Sanctioned Turkish defense body head doesn't expect sanctions to affect US-Turkey relations 'too much'

Turkish Presidency of Defence Industries (SSB) head İsmail Demir said that he doesn't expect Washington's new sanctions on Turkey to affect the relationship between the U.S. and Turkey "too much." "These sanctions will be a flare and a warning," Demir told reporters on Dec. 15.

Duvar English 

The head of Turkey's top defense procurement and development body Presidency of Defence Industries (SSB), İsmail Demir, said that he doesn't expect the relations between Turkey and the U.S. to be affected "too much" by the new sanctions imposed by Washington. 

Demir, who was sanctioned, also said that the defense industry "will continue to develop." 

"The development of the domestic industry will continue, perhaps even faster. In a sense, these sanctions will be a flare and a warning," Demir told reporters in parliament on Dec. 15. 

İsmail Demir. 

His remarks came a day after the U.S. imposed long-anticipated sanctions on Turkey over Ankara's acquisition of Russian S-400 air defense systems, further complicating already strained ties between the two NATO allies.

Senior U.S. officials said in a call with reporters that Ankara's purchase of the S-400s and its refusal to reverse its decision, despite repeated pleas from Washington, left the United States with no other choice.

The sanctions target the SSB, its chairman Demir and three other employees.

The measures, which received a bipartisan welcome from the U.S. Congress, were announced under the Countering America's Adversaries Through Sanctions Act (CAATSA) - the first time the act has been used against a fellow member of the NATO alliance.

Turkey condemned the sanctions as a "grave mistake" and urged Washington to revise its "unjust decision." It said sanctions would inevitably harm mutual relations and threatened unspecified retaliatory steps.

Demir on Dec. 15 said that Ankara has relations with the U.S. in several areas, adding that both sides aim to continue these relations. 

Earlier, Demir said on Twitter that the U.S. sanctions will not be able to hinder the Turkish defense industry in any way.

"Any decision taken abroad towards me or our institution will not change my stance or that of my team," Demir said.

Ankara acquired the Russian S-400 ground-to-air defenses in mid-2019 and says they pose no threat to NATO allies. But Washington has long threatened sanctions and last year removed Turkey from an F-35 jet program.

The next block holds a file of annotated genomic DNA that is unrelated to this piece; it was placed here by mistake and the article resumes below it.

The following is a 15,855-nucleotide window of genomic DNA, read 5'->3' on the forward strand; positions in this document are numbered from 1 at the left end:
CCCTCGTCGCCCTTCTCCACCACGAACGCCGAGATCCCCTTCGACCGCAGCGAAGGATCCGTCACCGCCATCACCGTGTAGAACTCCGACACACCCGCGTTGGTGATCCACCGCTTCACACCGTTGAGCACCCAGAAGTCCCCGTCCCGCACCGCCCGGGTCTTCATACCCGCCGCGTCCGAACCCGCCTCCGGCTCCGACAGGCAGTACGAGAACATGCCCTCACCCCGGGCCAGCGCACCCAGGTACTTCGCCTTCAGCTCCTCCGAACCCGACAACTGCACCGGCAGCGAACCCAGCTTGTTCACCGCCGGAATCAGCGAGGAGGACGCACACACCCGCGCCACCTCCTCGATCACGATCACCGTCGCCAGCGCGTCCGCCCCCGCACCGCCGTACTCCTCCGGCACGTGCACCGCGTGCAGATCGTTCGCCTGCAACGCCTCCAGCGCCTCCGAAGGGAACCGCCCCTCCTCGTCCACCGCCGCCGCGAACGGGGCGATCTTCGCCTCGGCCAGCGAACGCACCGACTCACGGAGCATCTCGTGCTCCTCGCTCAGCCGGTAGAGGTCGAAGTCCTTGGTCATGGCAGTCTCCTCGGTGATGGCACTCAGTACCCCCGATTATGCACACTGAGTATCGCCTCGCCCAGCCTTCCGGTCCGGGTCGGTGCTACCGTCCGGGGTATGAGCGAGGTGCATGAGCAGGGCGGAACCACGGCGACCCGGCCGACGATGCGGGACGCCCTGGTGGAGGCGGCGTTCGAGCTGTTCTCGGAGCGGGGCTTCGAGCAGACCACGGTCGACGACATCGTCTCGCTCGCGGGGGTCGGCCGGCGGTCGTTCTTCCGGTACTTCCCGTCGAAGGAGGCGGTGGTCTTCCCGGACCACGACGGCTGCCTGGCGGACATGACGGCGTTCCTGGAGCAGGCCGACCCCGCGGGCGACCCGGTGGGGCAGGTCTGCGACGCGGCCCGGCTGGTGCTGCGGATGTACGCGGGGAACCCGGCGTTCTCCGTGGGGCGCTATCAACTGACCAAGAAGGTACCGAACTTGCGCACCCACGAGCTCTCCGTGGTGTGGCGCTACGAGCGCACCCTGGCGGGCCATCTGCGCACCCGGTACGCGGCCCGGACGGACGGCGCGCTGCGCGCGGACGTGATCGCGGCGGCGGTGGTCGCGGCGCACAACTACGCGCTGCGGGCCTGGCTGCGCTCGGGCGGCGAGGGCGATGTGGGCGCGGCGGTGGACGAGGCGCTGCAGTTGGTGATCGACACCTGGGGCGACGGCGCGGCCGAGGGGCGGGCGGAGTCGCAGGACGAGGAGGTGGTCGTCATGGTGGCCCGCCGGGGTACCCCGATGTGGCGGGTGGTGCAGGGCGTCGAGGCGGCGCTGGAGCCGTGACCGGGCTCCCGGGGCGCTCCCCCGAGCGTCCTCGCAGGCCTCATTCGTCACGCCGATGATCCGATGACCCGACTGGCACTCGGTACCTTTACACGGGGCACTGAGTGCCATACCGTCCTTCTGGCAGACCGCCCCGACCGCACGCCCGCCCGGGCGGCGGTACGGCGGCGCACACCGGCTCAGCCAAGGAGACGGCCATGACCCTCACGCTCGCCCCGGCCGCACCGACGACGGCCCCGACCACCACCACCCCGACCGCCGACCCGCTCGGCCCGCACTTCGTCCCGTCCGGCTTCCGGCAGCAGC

Ignoring the advice of aides, President Donald Trump had resisted imposing penalties on Turkey until giving the green light several days ago, sources familiar with the matter told Reuters.

"The United States made clear to Turkey at the highest levels and on numerous occasions that its purchase of the S-400 system would endanger the security of U.S. military technology and personnel and provide substantial funds to Russia’s defense sector," U.S. Secretary of State Mike Pompeo said.

Briefing reporters, Christopher Ford, Assistant Secretary of State for International Security and Nonproliferation, said Washington had sought a solution but Ankara rejected all offers.

"This is not a step we've taken lightly or certainly quickly," he said.

CHP calls for making S-400s operational

Turkish main opposition Republican People's Party (CHP), meanwhile, has called for making the S-400s operational, while also condemning the sanctions. 

"The purchase of the S-400s is Turkey's sovereign decision, so we strongly reject the sanctions," CHP deputy Ünal Çeviköz said on Dec. 15, adding that the acquisition of the systems should have been evaluated as an ally's measure to strengthen the alliance.

"Turkey was forced to purchase the S-400 systems and chose to do so. What needs to be done now is to make this system that 2.5 billion dollars were invested in operational as soon as possible," he said. 

According to Çeviköz, the sanctions against the SSB will negatively affect NATO as a whole. 

"As the CHP, we are ready to support all efforts to overcome this crisis," he added.